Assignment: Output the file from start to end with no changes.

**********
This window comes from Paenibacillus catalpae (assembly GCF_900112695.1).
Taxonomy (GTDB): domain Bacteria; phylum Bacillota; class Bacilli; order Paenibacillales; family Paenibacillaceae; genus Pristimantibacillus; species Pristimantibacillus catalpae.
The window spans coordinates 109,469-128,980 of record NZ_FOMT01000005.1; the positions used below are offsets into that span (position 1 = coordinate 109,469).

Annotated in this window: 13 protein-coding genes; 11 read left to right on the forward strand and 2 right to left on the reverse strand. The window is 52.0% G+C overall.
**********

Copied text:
This window comes from Paenibacillus catalpae (assembly GCF_900112695.1).
Taxonomy (GTDB): domain Bacteria; phylum Bacillota; class Bacilli; order Paenibacillales; family Paenibacillaceae; genus Pristimantibacillus; species Pristimantibacillus catalpae.
The window spans coordinates 109,469-128,980 of record NZ_FOMT01000005.1; the positions used below are offsets into that span (position 1 = coordinate 109,469).

Annotated in this window: 13 protein-coding genes; 11 read left to right on the forward strand and 2 right to left on the reverse strand. The window is 52.0% G+C overall.